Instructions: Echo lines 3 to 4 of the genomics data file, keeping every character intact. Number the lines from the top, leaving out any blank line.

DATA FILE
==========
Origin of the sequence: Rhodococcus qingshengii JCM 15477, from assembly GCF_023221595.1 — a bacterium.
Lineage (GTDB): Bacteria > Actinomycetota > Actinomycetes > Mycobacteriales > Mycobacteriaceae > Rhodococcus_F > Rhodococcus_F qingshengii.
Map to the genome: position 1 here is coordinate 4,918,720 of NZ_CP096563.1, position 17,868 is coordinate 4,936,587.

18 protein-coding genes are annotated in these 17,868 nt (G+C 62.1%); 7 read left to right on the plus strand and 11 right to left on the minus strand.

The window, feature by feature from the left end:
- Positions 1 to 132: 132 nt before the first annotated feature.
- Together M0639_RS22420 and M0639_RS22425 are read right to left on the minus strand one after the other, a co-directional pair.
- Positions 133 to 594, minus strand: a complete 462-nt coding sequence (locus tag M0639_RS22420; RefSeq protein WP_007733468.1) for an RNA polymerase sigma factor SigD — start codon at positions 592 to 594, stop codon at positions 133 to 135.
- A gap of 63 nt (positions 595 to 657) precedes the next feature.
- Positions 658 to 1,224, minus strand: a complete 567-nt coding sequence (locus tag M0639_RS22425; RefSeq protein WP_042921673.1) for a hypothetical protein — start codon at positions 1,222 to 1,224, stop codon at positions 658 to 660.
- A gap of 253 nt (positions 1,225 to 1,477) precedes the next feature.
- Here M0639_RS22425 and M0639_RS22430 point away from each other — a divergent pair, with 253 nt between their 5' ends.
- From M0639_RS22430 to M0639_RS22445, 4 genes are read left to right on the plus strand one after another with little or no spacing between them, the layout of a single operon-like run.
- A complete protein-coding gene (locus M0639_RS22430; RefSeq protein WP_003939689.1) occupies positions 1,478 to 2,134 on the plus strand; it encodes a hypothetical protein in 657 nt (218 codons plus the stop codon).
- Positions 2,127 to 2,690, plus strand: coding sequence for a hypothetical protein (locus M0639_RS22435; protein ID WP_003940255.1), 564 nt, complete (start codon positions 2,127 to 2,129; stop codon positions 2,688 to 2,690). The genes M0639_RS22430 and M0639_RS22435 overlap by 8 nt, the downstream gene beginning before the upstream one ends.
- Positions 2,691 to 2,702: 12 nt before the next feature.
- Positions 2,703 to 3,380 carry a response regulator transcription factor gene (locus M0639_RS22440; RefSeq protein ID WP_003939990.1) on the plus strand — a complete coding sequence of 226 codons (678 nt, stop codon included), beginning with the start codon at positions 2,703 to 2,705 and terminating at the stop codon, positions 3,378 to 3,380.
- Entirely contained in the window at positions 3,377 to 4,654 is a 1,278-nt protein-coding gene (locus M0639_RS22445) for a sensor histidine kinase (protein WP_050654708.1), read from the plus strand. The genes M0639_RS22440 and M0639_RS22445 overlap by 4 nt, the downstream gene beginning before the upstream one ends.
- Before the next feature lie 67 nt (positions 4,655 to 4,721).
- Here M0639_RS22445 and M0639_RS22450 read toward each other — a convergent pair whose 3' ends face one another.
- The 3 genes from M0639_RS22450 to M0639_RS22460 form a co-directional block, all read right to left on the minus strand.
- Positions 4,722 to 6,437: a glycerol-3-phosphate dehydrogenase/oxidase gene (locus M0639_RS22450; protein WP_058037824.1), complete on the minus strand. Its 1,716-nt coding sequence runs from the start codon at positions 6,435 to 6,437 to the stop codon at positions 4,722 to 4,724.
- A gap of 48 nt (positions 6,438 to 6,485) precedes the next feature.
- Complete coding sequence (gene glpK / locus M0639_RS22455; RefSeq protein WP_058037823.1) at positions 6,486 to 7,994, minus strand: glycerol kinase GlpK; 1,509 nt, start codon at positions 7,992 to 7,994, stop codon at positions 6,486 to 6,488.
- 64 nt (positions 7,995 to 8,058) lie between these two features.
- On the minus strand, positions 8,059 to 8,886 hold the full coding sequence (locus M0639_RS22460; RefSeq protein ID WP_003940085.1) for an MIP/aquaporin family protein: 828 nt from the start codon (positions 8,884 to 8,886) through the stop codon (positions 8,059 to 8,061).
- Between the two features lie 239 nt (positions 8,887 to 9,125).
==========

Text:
Map to the genome: position 1 here is coordinate 4,918,720 of NZ_CP096563.1, position 17,868 is coordinate 4,936,587.

18 protein-coding genes are annotated in these 17,868 nt (G+C 62.1%); 7 read left to right on the plus strand and 11 right to left on the minus strand.